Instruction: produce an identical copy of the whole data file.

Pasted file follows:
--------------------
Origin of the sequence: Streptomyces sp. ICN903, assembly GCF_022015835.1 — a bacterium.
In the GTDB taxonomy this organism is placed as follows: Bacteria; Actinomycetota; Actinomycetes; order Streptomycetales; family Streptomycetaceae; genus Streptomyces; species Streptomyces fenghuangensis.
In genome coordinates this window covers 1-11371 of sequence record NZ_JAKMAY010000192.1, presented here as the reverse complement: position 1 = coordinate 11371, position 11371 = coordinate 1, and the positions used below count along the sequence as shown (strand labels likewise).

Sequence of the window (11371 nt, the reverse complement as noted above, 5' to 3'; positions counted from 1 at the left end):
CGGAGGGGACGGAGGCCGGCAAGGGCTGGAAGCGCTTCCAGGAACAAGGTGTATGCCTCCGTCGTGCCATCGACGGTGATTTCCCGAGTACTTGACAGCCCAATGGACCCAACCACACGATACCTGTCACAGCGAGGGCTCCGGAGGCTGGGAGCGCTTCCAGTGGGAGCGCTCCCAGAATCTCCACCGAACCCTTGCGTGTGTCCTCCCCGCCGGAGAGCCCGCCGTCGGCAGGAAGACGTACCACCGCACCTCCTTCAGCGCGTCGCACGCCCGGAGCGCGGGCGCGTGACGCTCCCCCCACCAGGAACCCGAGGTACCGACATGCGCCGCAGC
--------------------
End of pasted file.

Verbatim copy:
Origin of the sequence: Streptomyces sp. ICN903, assembly GCF_022015835.1 — a bacterium.
In the GTDB taxonomy this organism is placed as follows: Bacteria; Actinomycetota; Actinomycetes; order Streptomycetales; family Streptomycetaceae; genus Streptomyces; species Streptomyces fenghuangensis.
In genome coordinates this window covers 1-11371 of sequence record NZ_JAKMAY010000192.1, presented here as the reverse complement: position 1 = coordinate 11371, position 11371 = coordinate 1, and the positions used below count along the sequence as shown (strand labels likewise).

Sequence of the window (11371 nt, the reverse complement as noted above, 5' to 3'; positions counted from 1 at the left end):
CGGAGGGGACGGAGGCCGGCAAGGGCTGGAAGCGCTTCCAGGAACAAGGTGTATGCCTCCGTCGTGCCATCGACGGTGATTTCCCGAGTACTTGACAGCCCAATGGACCCAACCACACGATACCTGTCACAGCGAGGGCTCCGGAGGCTGGGAGCGCTTCCAGTGGGAGCGCTCCCAGAATCTCCACCGAACCCTTGCGTGTGTCCTCCCCGCCGGAGAGCCCGCCGTCGGCAGGAAGACGTACCACCGCACCTCCTTCAGCGCGTCGCACGCCCGGAGCGCGGGCGCGTGACGCTCCCCCCACCAGGAACCCGAGGTACCGACATGCGCCGCAGC